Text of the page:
Mundstück Caravan Altsaxophon L – große Kammer

149,00  inkl. MwSt.

Mundstück Caravan Altsaxophon L – große Kammer
Saxophonmundstück, empfohlen für den Einsatz in klassischer Musik und im sinfonischen Blasorchester.
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Foto: Ronald Caravan
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Caravan Alto Saxophone Mouthpiece (Large Chamber)
The Caravan Large Chamber Alto Saxophone Mouthpiece is one of the most harmonically well–balanced and responsive open-chamber alto mouthpieces available. It produces a dark “classical” sound, yet the tone chamber is slightly smaller than many of the pre–World War II open–chamber mouthpieces that many players today find too restrictive and “tubby” sounding. The large–chamber alto mouthpiece is available in one standard facing that exhibits a tip opening of around .058 in.

The Ronald Caravan Saxophone Mouthpiece
Ronald L. Caravan: „Available for soprano, alto, tenor and baritone saxophones, this mouthpiece represents a modern manifestation of Adolphe Sax´s original mouthpiece design. The „open chamber“ characteristic (no construction in the tone chamber) provides for considerable tonal depth and darkness in quality for „classical“ performance on saxophone, but the tone chamber is also sized to allow for plenty of power and richness compared with older open-chamber designs. The beautifully balanced sound this mouthpiece can produce comes primarily from the deep baffle and round tone chamber that blends smoothly into the bore of the mouthpiece. Wider side and tip rails provide for greater purity in the tone and greater homogenity of color throughout the saxophone´s range.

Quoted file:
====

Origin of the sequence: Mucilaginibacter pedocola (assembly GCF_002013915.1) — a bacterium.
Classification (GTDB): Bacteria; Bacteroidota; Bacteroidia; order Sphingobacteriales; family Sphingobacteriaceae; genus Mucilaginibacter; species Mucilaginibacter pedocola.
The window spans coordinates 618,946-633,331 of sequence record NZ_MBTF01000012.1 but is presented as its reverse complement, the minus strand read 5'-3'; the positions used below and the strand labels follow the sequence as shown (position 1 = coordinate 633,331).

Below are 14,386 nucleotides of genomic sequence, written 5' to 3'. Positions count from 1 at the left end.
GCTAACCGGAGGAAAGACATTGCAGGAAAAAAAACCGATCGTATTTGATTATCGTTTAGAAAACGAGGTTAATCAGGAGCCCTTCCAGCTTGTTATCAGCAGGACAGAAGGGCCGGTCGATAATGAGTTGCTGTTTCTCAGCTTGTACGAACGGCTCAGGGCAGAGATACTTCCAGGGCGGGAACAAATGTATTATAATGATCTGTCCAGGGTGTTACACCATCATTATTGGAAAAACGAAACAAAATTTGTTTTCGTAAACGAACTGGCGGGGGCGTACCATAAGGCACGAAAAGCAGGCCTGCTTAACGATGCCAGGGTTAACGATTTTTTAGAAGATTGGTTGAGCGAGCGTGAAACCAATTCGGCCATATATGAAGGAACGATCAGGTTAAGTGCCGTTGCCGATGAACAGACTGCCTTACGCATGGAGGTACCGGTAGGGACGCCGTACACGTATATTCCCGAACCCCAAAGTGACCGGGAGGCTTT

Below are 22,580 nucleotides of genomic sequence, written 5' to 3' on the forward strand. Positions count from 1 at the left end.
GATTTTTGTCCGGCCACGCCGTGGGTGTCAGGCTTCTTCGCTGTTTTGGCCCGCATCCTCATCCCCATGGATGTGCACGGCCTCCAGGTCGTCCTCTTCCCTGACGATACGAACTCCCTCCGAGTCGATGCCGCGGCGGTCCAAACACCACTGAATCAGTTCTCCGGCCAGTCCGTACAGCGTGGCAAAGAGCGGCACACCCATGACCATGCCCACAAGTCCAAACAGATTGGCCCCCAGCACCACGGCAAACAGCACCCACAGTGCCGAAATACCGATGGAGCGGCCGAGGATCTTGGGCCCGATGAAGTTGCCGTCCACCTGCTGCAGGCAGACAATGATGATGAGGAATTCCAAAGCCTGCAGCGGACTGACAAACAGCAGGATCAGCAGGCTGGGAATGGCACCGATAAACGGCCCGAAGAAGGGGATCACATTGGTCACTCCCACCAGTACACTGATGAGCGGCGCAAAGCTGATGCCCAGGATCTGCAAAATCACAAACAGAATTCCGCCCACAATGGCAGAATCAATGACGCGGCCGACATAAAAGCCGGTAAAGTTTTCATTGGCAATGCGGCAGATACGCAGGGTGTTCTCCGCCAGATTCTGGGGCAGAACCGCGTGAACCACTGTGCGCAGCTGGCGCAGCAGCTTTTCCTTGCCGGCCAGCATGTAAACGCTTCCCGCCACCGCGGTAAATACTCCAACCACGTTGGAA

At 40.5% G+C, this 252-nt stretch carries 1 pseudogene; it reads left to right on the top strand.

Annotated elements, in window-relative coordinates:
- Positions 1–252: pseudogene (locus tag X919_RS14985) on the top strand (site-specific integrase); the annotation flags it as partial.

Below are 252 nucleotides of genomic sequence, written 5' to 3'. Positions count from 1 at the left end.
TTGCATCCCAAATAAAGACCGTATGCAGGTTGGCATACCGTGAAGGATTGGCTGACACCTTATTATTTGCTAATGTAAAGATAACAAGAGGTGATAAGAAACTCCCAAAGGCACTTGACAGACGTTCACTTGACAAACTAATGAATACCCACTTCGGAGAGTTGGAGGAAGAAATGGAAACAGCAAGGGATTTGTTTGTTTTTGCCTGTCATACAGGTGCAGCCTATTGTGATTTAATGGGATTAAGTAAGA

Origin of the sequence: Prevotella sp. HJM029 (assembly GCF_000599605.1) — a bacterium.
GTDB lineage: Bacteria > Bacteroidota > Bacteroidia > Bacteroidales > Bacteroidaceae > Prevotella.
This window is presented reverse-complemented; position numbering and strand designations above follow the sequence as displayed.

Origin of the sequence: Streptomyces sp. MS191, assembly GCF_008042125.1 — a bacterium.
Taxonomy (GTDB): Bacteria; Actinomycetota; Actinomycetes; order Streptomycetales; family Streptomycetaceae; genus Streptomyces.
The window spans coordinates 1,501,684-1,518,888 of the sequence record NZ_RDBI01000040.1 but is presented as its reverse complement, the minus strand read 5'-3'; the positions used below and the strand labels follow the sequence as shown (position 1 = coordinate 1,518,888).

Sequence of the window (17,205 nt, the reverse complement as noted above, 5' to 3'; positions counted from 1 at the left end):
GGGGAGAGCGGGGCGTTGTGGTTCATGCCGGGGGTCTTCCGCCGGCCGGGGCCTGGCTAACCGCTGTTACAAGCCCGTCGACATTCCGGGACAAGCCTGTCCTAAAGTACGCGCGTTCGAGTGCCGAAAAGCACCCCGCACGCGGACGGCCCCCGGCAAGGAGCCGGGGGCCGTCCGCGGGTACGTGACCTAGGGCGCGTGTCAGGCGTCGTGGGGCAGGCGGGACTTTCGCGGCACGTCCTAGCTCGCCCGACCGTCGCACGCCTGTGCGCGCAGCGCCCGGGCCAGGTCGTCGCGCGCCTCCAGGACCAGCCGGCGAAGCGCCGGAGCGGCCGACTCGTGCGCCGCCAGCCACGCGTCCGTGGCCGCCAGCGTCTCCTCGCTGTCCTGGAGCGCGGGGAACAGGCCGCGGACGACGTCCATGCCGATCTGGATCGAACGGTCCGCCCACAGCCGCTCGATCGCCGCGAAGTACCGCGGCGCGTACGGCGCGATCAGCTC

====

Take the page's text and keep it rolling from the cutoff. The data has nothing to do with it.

This saxophone mouthpiece has been designed to make it easier for the saxophonist to produce a tone quality that corresponds appropriately to the sounds heard among other woodwind performers in symphonic and classical music in America – an „American“ sound representing, more or less, a syntesis of various European „schools.“ The sound this mouthpiece encourages is a particularly attractive alternative to the brighter, „brassier“ sounds generally associated with the French school and the mouthpiece characteristics that produce those results – a sound concept generally not found favour among other symphony musicians in this country.“